by Janet A. Flammang
University of Illinois Press, 2009
Paper: 978-0-252-07673-2 | Cloth: 978-0-252-03490-9 | eISBN: 978-0-252-09543-6
Library of Congress Classification GT2853.U5F57 2009
Dewey Decimal Classification 394.120973


This book explores the idea that table activities--the mealtime rituals of food preparation, serving, and dining--lay the foundation for a proper education on the value of civility, the importance of the common good, and what it means to be a good citizen. The arts of conversation and diplomatic speech are learned and practiced at tables, and a political history of food practices recasts thoughtfulness and generosity as virtues that enhance civil society and democracy. In our industrialized and profit-centered culture, however, foodwork is devalued and civility is eroding.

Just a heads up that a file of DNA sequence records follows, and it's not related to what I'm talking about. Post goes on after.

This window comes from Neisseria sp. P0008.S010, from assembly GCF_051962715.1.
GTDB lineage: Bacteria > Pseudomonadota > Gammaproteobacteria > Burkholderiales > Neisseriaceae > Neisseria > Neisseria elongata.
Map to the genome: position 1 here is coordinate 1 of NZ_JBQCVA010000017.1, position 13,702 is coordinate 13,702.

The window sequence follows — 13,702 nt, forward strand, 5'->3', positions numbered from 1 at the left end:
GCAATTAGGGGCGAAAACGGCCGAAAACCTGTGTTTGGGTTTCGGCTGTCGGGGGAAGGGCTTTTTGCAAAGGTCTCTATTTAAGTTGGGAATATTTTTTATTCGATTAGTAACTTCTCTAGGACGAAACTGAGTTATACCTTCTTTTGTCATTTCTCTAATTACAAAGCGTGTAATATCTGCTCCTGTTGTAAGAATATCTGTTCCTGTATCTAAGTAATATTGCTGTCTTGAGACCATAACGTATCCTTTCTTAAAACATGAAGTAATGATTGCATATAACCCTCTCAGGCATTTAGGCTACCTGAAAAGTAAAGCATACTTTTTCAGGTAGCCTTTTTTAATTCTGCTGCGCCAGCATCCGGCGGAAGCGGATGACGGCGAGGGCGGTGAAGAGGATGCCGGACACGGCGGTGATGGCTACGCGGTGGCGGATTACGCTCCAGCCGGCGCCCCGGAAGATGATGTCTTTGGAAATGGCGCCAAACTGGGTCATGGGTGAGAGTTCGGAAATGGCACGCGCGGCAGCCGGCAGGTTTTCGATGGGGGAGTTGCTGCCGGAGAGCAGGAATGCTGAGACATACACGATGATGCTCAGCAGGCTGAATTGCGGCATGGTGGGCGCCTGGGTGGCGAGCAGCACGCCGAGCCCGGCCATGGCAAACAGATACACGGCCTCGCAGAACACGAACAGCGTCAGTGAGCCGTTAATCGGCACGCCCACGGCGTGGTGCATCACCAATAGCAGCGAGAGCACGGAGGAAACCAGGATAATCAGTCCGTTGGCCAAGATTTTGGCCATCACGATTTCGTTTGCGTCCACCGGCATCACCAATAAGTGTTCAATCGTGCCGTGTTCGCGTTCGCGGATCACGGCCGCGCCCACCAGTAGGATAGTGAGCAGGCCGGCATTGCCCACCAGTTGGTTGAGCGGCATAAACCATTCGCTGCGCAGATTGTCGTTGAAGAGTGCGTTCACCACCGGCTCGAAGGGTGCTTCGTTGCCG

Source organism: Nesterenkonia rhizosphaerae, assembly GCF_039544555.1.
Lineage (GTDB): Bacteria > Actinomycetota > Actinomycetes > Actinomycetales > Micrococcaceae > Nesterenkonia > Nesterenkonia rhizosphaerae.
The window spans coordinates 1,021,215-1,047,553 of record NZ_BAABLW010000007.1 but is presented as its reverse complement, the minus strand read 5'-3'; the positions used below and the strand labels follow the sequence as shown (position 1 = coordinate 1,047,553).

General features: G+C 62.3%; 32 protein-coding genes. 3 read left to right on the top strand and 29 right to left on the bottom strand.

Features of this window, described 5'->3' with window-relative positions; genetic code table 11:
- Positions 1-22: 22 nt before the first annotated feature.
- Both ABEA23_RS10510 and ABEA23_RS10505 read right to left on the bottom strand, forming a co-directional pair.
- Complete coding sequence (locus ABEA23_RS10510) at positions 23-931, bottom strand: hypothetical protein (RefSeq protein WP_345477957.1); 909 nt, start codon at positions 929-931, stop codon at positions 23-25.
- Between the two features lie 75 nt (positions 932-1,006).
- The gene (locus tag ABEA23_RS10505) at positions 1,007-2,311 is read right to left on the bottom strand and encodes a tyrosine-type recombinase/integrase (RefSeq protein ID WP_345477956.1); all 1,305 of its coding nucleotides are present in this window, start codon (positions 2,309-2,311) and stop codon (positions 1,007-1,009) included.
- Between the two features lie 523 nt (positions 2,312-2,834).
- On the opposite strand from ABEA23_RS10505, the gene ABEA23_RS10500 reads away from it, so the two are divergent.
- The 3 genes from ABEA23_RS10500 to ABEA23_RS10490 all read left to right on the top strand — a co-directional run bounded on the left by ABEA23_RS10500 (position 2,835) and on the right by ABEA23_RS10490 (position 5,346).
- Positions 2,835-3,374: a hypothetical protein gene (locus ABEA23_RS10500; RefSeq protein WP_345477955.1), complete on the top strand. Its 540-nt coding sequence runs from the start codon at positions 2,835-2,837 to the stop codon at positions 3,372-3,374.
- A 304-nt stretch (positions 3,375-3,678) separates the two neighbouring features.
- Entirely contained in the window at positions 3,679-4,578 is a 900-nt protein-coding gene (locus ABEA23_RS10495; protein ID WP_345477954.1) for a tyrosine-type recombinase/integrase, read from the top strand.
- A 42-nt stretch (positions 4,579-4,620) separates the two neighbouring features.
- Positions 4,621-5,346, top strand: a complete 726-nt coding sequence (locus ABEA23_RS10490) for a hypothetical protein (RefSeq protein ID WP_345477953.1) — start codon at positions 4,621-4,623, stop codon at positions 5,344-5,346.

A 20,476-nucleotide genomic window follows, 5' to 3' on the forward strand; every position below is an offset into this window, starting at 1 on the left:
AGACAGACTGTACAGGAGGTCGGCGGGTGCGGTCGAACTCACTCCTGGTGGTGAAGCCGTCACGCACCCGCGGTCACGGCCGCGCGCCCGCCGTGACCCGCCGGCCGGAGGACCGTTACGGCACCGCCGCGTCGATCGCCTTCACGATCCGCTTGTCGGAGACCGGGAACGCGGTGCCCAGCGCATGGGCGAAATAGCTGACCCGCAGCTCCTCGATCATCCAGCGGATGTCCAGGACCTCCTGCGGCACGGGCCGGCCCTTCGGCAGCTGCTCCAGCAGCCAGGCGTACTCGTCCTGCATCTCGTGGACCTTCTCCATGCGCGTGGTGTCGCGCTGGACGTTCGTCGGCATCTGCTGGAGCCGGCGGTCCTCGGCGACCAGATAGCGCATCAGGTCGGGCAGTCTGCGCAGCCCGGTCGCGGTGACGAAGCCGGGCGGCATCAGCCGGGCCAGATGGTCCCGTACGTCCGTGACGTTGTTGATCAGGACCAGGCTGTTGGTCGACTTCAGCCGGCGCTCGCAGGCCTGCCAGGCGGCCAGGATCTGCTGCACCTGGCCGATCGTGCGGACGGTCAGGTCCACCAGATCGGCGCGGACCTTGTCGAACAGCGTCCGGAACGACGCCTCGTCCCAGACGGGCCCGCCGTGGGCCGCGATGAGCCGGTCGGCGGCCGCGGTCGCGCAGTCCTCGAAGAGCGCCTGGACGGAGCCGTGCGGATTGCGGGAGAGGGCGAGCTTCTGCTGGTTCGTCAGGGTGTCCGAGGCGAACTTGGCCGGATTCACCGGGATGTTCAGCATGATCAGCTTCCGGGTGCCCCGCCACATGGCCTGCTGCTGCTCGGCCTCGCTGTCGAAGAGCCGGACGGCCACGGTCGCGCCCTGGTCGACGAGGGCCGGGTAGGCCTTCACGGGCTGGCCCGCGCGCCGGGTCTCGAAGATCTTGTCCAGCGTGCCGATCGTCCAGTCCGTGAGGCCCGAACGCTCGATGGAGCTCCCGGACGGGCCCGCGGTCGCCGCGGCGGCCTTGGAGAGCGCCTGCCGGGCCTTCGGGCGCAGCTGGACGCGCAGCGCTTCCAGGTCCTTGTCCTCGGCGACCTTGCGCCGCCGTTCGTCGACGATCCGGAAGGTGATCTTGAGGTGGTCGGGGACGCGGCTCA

Looking at the field of American civility, Janet A. Flammang addresses the gendered responsibilities for foodwork's civilizing functions and argues that any formulation of "civil society" must consider food practices and the household. To allow space for practicing civility, generosity, and thoughtfulness through everyday foodwork, Americans must challenge the norms of unbridled consumerism, work-life balance, and domesticity and caregiving. Connecting political theory with the quotidian activities of the dinner table, Flammang discusses practical ideas from the "delicious revolution" and Slow Food movement to illustrate how civic activities are linked to foodwork, and she points to farmers' markets and gardens in communities, schools, and jails as sites for strengthening civil society and degendering foodwork.

See other books on: Civics & Citizenship | Civil society | Flammang, Janet A. | Food | Food habits
See other titles from University of Illinois Press